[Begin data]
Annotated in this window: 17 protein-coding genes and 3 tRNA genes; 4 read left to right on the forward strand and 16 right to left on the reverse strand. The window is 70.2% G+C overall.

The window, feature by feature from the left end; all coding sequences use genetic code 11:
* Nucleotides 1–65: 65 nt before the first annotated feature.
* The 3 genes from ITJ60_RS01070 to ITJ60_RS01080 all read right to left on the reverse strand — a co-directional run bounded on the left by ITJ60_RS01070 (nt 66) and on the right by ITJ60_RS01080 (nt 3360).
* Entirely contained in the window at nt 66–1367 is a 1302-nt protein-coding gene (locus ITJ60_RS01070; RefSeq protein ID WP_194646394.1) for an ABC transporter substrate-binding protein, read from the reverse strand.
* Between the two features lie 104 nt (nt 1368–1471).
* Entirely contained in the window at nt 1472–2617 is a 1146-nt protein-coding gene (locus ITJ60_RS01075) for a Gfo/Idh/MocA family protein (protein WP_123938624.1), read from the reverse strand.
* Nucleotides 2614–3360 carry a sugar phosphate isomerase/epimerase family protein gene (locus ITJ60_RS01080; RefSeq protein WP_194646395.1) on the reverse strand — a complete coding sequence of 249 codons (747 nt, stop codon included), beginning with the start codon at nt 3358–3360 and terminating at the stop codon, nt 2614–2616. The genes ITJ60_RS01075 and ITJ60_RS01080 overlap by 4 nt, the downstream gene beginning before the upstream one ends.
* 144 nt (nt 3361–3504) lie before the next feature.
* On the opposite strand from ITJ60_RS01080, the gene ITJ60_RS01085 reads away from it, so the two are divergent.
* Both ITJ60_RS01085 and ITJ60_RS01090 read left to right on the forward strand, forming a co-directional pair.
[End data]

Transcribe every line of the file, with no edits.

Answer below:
Annotated in this window: 17 protein-coding genes and 3 tRNA genes; 4 read left to right on the forward strand and 16 right to left on the reverse strand. The window is 70.2% G+C overall.

The window, feature by feature from the left end; all coding sequences use genetic code 11:
* Nucleotides 1–65: 65 nt before the first annotated feature.
* The 3 genes from ITJ60_RS01070 to ITJ60_RS01080 all read right to left on the reverse strand — a co-directional run bounded on the left by ITJ60_RS01070 (nt 66) and on the right by ITJ60_RS01080 (nt 3360).
* Entirely contained in the window at nt 66–1367 is a 1302-nt protein-coding gene (locus ITJ60_RS01070; RefSeq protein ID WP_194646394.1) for an ABC transporter substrate-binding protein, read from the reverse strand.
* Between the two features lie 104 nt (nt 1368–1471).
* Entirely contained in the window at nt 1472–2617 is a 1146-nt protein-coding gene (locus ITJ60_RS01075) for a Gfo/Idh/MocA family protein (protein WP_123938624.1), read from the reverse strand.
* Nucleotides 2614–3360 carry a sugar phosphate isomerase/epimerase family protein gene (locus ITJ60_RS01080; RefSeq protein WP_194646395.1) on the reverse strand — a complete coding sequence of 249 codons (747 nt, stop codon included), beginning with the start codon at nt 3358–3360 and terminating at the stop codon, nt 2614–2616. The genes ITJ60_RS01075 and ITJ60_RS01080 overlap by 4 nt, the downstream gene beginning before the upstream one ends.
* 144 nt (nt 3361–3504) lie before the next feature.
* On the opposite strand from ITJ60_RS01080, the gene ITJ60_RS01085 reads away from it, so the two are divergent.
* Both ITJ60_RS01085 and ITJ60_RS01090 read left to right on the forward strand, forming a co-directional pair.